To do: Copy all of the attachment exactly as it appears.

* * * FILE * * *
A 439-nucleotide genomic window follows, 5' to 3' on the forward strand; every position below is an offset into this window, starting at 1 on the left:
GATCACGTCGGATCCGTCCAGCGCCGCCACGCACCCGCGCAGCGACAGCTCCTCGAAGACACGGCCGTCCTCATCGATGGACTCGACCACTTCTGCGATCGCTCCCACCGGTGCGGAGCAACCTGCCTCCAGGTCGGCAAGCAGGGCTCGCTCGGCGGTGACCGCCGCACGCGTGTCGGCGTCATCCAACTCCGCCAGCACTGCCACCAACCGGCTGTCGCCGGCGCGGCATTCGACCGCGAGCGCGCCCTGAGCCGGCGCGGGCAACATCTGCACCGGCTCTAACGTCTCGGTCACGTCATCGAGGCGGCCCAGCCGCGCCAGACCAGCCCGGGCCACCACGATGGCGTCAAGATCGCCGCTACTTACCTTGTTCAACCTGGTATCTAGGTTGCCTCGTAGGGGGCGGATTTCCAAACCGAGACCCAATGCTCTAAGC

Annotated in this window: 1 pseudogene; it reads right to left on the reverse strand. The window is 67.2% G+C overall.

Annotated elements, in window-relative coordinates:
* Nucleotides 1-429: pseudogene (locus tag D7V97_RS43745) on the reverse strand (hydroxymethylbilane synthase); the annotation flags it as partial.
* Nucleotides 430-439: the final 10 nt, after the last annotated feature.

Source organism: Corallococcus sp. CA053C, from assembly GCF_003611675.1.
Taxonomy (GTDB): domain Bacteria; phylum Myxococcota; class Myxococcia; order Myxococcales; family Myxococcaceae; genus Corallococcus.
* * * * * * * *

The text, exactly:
A 439-nucleotide genomic window follows, 5' to 3' on the forward strand; every position below is an offset into this window, starting at 1 on the left:
GATCACGTCGGATCCGTCCAGCGCCGCCACGCACCCGCGCAGCGACAGCTCCTCGAAGACACGGCCGTCCTCATCGATGGACTCGACCACTTCTGCGATCGCTCCCACCGGTGCGGAGCAACCTGCCTCCAGGTCGGCAAGCAGGGCTCGCTCGGCGGTGACCGCCGCACGCGTGTCGGCGTCATCCAACTCCGCCAGCACTGCCACCAACCGGCTGTCGCCGGCGCGGCATTCGACCGCGAGCGCGCCCTGAGCCGGCGCGGGCAACATCTGCACCGGCTCTAACGTCTCGGTCACGTCATCGAGGCGGCCCAGCCGCGCCAGACCAGCCCGGGCCACCACGATGGCGTCAAGATCGCCGCTACTTACCTTGTTCAACCTGGTATCTAGGTTGCCTCGTAGGGGGCGGATTTCCAAACCGAGACCCAATGCTCTAAGC

Annotated in this window: 1 pseudogene; it reads right to left on the reverse strand. The window is 67.2% G+C overall.

Annotated elements, in window-relative coordinates:
* Nucleotides 1-429: pseudogene (locus tag D7V97_RS43745) on the reverse strand (hydroxymethylbilane synthase); the annotation flags it as partial.
* Nucleotides 430-439: the final 10 nt, after the last annotated feature.

Source organism: Corallococcus sp. CA053C, from assembly GCF_003611675.1.
Taxonomy (GTDB): domain Bacteria; phylum Myxococcota; class Myxococcia; order Myxococcales; family Myxococcaceae; genus Corallococcus.